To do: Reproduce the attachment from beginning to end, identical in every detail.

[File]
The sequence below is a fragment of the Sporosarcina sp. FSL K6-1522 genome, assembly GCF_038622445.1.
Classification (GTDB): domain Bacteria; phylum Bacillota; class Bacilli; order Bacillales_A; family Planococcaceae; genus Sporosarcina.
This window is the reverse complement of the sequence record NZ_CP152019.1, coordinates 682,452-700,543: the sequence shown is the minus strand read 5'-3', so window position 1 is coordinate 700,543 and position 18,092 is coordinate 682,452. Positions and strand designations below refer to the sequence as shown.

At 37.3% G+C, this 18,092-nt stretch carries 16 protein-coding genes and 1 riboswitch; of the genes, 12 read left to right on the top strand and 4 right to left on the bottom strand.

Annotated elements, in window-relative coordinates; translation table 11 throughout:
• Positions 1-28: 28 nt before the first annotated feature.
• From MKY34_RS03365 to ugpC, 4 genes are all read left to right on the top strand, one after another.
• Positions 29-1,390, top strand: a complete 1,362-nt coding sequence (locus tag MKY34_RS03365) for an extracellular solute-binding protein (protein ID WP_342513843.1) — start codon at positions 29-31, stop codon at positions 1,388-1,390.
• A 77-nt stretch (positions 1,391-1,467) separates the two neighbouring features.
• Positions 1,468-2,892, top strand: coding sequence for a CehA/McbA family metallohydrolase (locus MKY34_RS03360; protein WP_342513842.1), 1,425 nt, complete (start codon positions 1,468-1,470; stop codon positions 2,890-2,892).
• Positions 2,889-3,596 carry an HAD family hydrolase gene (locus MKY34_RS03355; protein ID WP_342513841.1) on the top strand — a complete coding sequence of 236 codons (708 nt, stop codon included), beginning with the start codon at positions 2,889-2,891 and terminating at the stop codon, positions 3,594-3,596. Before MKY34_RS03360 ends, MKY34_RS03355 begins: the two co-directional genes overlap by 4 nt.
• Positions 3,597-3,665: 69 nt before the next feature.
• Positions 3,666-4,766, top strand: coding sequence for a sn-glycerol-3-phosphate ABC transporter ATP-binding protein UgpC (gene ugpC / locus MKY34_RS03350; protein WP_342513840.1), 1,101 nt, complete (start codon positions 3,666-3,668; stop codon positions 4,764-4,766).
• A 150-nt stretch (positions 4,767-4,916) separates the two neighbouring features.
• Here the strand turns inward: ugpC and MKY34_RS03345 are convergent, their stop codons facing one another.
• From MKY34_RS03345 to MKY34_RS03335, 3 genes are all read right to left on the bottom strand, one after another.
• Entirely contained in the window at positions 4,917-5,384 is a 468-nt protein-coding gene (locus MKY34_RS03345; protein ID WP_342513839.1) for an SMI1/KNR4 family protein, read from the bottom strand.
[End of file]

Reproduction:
The sequence below is a fragment of the Sporosarcina sp. FSL K6-1522 genome, assembly GCF_038622445.1.
Classification (GTDB): domain Bacteria; phylum Bacillota; class Bacilli; order Bacillales_A; family Planococcaceae; genus Sporosarcina.
This window is the reverse complement of the sequence record NZ_CP152019.1, coordinates 682,452-700,543: the sequence shown is the minus strand read 5'-3', so window position 1 is coordinate 700,543 and position 18,092 is coordinate 682,452. Positions and strand designations below refer to the sequence as shown.

At 37.3% G+C, this 18,092-nt stretch carries 16 protein-coding genes and 1 riboswitch; of the genes, 12 read left to right on the top strand and 4 right to left on the bottom strand.

Annotated elements, in window-relative coordinates; translation table 11 throughout:
• Positions 1-28: 28 nt before the first annotated feature.
• From MKY34_RS03365 to ugpC, 4 genes are all read left to right on the top strand, one after another.
• Positions 29-1,390, top strand: a complete 1,362-nt coding sequence (locus tag MKY34_RS03365) for an extracellular solute-binding protein (protein ID WP_342513843.1) — start codon at positions 29-31, stop codon at positions 1,388-1,390.
• A 77-nt stretch (positions 1,391-1,467) separates the two neighbouring features.
• Positions 1,468-2,892, top strand: coding sequence for a CehA/McbA family metallohydrolase (locus MKY34_RS03360; protein WP_342513842.1), 1,425 nt, complete (start codon positions 1,468-1,470; stop codon positions 2,890-2,892).
• Positions 2,889-3,596 carry an HAD family hydrolase gene (locus MKY34_RS03355; protein ID WP_342513841.1) on the top strand — a complete coding sequence of 236 codons (708 nt, stop codon included), beginning with the start codon at positions 2,889-2,891 and terminating at the stop codon, positions 3,594-3,596. Before MKY34_RS03360 ends, MKY34_RS03355 begins: the two co-directional genes overlap by 4 nt.
• Positions 3,597-3,665: 69 nt before the next feature.
• Positions 3,666-4,766, top strand: coding sequence for a sn-glycerol-3-phosphate ABC transporter ATP-binding protein UgpC (gene ugpC / locus MKY34_RS03350; protein WP_342513840.1), 1,101 nt, complete (start codon positions 3,666-3,668; stop codon positions 4,764-4,766).
• A 150-nt stretch (positions 4,767-4,916) separates the two neighbouring features.
• Here the strand turns inward: ugpC and MKY34_RS03345 are convergent, their stop codons facing one another.
• From MKY34_RS03345 to MKY34_RS03335, 3 genes are all read right to left on the bottom strand, one after another.
• Entirely contained in the window at positions 4,917-5,384 is a 468-nt protein-coding gene (locus MKY34_RS03345; protein ID WP_342513839.1) for an SMI1/KNR4 family protein, read from the bottom strand.